The Rocky View Schools (RVS) board of trustees is requesting 18 new modular units from Alberta Education to address space utilization in Cochrane and Airdrie schools for the 2022-23 school year – including two for Mitford/Cochrane Christian School and four at Fireside School.
Additions of modular classrooms have been a short-term fix across much of the division, which is facing high student utilization, especially in Cochrane and Airdrie.
Board chair Fiona Gilbert, who also serves as Cochrane's Ward 6 trustee, said that the real issue is a need for new schools.
"We didn't ask for any modulars for Bow Valley High School and the reason for that is were are very hopeful the government will give us the expansion that we've been asking for over the last number of years – that is number one on our capital plan," she said. "Because Bow Valley High School will also be over 100 per cent capacity very soon."
The board approved the submission for new modulars classrooms in their Oct. 28 organizational meeting, where it was also reported that both Mitford/Cochrane Christian School and Fireside School currently sit at 101 per cent utilization and 96 per cent utilization, respectively.
Both schools top the modular priority list based on current capacity and projected growth, above Airdrie's Northcott Prairie and George McDougall High School, which are the only other schools where modulars have been requested, with six for each.
Without the addition of the requested portables, Mitford's space utilization is expected to grow to 103 per cent by 2022 and 104 per cent in 2023. Fireside's student growth rate projects 104 per cent utilization in 2022 and 114 per cent by 2023, should the Province not approve the requests to obtain all units.
Gilbert added the four portables for Fireside were already in planning since the school's opening in 2017 because it is currently home to many young families, but that could change over time.
"Right now, Fireside is booming with young kids. Twenty years from now, maybe not as much...similar to RancheView School [in Sunset Ridge], you build a core and then as the community grows, you build your school, you add more on to the school," she said.
For Fireside, the additional four planned units would max out the building at a 900-person capacity. Gilbert mentioned that despite capacities, schools do typically have some flexibility to get creative with space usage if need be, using spaces like libraries or band rooms to host classes, which she acknowledged is less than ideal.
"Space has a direct impact on students' ability to learn," she said. "If there's not a classroom for them, well then sometimes they might be in the band room or they might be in the learning commons. We have to get creative as to where kids can learn and so that definitely has an impact on their learning."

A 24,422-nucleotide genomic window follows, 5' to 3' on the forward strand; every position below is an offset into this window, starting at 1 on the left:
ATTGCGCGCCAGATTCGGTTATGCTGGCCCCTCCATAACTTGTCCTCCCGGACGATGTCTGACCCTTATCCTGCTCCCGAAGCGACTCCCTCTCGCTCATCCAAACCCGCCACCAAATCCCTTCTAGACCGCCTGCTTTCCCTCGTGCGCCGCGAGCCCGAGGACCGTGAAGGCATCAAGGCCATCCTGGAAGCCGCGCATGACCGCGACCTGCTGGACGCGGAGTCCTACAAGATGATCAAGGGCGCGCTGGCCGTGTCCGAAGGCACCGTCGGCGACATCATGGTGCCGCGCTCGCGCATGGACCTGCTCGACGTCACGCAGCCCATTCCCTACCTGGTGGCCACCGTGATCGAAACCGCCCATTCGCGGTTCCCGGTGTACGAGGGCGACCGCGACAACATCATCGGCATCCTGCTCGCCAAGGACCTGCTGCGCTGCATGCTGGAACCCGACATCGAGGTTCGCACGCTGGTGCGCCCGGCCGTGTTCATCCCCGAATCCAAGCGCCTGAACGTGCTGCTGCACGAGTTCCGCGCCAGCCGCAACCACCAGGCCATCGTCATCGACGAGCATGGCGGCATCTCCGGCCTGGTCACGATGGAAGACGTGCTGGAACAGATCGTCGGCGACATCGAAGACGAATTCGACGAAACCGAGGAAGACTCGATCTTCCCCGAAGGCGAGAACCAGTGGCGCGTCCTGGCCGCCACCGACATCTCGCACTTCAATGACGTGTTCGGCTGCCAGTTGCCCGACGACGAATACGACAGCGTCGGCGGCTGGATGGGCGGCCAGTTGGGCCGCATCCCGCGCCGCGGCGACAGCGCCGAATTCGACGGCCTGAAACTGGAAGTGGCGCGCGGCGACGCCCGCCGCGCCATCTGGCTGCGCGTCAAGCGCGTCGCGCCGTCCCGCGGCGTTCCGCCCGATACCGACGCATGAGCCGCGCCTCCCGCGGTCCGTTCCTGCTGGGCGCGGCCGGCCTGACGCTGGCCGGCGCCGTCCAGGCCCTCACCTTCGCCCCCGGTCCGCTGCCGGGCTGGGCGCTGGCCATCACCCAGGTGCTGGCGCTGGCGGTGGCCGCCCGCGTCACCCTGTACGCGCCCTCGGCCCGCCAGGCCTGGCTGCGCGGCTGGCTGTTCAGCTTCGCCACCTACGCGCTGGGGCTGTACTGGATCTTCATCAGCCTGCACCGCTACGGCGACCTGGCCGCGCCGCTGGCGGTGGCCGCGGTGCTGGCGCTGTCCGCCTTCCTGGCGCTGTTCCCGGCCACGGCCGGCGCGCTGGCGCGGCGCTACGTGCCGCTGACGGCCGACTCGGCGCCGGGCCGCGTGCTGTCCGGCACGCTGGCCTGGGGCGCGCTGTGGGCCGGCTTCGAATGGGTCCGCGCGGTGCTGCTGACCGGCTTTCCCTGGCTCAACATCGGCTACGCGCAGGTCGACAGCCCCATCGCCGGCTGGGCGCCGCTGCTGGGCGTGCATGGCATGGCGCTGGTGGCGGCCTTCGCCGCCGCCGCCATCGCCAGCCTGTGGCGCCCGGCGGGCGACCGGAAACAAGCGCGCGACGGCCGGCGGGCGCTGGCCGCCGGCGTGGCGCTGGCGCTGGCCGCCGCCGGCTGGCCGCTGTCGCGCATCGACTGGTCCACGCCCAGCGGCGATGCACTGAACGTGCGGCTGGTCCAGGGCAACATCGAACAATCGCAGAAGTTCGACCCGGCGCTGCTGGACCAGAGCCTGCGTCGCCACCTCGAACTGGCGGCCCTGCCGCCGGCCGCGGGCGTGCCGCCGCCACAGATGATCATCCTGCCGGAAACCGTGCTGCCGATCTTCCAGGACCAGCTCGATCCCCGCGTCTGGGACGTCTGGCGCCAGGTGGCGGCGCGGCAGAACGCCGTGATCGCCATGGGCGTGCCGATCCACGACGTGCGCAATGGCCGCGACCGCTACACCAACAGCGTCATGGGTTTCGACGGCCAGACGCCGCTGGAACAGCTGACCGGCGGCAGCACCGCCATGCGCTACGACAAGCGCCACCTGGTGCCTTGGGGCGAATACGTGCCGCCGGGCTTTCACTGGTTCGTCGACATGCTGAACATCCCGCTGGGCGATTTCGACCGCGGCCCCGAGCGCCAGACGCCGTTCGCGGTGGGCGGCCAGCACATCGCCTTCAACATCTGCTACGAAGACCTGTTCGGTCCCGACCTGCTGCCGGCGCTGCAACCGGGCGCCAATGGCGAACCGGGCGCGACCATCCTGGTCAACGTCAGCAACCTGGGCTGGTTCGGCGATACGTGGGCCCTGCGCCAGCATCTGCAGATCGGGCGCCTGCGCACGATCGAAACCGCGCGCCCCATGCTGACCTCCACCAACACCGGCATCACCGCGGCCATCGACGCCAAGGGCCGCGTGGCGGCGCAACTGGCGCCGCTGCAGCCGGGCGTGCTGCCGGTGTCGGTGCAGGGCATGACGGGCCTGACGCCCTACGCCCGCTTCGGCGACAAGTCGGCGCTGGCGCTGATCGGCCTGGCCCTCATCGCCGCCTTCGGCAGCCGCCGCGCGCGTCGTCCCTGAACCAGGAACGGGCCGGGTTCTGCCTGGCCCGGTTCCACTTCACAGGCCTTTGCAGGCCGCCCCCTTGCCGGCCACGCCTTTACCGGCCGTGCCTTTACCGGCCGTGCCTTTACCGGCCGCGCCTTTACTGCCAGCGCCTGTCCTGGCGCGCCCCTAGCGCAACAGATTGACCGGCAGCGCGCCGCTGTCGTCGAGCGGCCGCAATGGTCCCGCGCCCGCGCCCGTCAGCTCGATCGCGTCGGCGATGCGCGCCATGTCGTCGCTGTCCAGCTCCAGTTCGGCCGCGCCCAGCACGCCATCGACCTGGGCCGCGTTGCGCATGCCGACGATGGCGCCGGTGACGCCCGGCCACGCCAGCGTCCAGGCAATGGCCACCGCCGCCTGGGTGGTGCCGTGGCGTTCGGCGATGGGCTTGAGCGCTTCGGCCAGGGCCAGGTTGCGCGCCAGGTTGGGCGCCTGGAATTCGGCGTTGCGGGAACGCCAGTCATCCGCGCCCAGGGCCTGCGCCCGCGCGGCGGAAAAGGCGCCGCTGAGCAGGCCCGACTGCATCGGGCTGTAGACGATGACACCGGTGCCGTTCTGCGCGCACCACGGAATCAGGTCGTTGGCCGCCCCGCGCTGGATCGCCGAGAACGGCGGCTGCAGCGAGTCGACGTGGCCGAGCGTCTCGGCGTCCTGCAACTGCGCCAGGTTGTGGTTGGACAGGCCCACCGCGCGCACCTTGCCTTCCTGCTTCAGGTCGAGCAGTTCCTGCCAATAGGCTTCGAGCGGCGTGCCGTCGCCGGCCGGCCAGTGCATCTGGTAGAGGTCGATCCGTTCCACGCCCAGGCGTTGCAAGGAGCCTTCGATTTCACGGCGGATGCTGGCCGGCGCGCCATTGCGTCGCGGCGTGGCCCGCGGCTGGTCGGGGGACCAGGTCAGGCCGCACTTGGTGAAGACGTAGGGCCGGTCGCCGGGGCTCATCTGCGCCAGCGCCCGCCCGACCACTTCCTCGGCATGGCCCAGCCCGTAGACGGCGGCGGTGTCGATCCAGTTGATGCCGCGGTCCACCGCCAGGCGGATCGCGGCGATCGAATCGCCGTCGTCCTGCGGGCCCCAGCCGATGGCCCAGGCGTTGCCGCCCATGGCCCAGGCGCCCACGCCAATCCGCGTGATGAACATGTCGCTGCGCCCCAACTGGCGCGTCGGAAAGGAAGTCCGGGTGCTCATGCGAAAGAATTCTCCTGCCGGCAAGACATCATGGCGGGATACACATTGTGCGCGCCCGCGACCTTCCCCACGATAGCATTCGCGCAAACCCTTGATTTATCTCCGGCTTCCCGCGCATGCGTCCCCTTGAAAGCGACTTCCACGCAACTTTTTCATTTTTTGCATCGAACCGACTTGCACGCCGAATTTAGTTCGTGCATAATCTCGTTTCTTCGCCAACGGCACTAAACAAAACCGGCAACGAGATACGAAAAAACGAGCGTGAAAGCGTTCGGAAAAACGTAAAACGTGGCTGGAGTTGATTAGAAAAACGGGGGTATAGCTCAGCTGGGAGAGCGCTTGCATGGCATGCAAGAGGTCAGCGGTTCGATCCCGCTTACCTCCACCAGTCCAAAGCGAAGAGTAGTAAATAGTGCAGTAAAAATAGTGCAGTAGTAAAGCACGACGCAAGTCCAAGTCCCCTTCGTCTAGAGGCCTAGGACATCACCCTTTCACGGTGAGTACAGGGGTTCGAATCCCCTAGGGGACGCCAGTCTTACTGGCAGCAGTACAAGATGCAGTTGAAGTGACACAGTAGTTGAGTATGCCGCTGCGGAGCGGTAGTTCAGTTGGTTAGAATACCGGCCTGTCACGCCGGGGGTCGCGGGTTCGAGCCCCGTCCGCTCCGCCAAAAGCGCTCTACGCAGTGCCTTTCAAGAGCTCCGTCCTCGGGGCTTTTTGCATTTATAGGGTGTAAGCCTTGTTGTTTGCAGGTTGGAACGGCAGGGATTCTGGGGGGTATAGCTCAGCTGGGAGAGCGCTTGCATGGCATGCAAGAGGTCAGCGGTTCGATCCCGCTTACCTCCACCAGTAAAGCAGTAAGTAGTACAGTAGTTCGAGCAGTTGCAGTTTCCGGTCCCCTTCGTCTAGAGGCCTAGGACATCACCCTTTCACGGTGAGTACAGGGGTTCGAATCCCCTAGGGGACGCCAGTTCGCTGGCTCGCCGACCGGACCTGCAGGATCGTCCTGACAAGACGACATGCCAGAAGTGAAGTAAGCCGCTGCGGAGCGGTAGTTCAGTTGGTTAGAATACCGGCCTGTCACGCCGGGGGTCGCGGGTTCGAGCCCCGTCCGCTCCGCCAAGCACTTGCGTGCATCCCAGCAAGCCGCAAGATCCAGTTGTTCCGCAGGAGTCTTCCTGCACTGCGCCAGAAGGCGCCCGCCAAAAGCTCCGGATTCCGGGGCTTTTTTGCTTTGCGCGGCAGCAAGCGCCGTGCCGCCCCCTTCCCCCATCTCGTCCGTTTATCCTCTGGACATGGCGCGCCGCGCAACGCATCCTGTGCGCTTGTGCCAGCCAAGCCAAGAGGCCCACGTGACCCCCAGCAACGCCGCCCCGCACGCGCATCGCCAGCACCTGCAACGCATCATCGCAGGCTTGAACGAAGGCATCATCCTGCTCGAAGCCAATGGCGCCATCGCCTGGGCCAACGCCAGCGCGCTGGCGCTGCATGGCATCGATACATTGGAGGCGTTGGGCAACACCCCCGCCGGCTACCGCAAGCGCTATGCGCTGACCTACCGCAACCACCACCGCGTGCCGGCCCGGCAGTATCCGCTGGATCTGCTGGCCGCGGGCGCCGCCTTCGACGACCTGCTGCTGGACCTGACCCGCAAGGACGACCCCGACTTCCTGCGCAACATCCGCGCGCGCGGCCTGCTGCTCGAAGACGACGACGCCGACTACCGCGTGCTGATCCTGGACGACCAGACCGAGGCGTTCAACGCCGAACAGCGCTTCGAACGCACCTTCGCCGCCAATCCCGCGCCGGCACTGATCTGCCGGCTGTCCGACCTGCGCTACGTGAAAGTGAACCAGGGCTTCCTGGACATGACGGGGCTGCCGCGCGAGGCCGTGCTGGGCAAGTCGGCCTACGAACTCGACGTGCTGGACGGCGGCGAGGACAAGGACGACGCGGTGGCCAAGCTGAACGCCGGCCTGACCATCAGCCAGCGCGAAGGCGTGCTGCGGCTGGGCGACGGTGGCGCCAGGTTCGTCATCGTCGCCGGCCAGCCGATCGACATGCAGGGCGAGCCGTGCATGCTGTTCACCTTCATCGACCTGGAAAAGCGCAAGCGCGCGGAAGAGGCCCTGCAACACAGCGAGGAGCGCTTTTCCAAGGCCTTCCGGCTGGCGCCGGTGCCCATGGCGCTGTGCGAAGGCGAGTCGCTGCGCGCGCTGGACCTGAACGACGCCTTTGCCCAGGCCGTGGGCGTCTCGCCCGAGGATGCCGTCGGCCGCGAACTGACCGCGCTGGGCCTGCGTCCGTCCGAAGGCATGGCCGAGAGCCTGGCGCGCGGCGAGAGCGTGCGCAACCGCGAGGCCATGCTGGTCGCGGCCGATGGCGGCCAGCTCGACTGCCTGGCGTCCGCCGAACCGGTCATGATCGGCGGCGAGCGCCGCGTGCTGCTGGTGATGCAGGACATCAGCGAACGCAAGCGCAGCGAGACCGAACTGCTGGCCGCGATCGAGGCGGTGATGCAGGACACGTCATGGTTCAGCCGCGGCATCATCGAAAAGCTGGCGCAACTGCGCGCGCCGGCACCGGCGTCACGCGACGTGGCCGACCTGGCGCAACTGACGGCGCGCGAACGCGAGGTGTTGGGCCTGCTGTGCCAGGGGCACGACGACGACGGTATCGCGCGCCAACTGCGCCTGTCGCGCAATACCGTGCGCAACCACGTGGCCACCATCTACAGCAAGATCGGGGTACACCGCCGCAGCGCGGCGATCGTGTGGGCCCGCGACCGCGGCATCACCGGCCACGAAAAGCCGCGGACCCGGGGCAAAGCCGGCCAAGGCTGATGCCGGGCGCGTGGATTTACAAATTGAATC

Gilbert said she remains hopeful Alberta Education will approve RVS' requests, as each modular classroom is necessary to address growth in the four Airdrie and Cochrane schools, all of which will likely reach or surpass 100 per cent capacity within the next year based on current enrolment projections.
But the demand across the province for space and modulars far exceeds the number of dollars that are in the modular program, explained Gilbert.
"Typically we don't get anywhere near what we asked for," she said.
"One of our advocacy priorities as a board is space for students in Rocky View Schools – particularly in Cochrane but also in Airdrie – we have overcrowded schools and we know that."
Rocky View schools in Cochrane sit at a 90 per cent overall capacity, Gilbert added, meaning 90 per cent of the seats for students are full.
"We do have a need for space and modulars offer short-term relief," she said. "They're not supposed to be permanent fixes.
"Really, what we need in Cochrane are new schools."
Last year, RVS requested 31 new modular units and eight relocations from the Province to provide space relief where needed across the division. Of that number, 16 new units and nine relocations were approved. Manachaban Middle School received all four of the amount originally requested, plus a portable washroom, and six of the seven requests for Bow Valley High School were also granted.
Despite submitting requests for modular additions almost a year ahead of time, Gilbert said if they are approved by the provincial government, in her experience, they are rarely ready to go by the start of the following school year.
"The ones at Bow Valley that are going in now – it's already mid-November – and they're not accessible to students," she said. "Very soon they should be, in the next couple of weeks...but very seldom are they ready for September."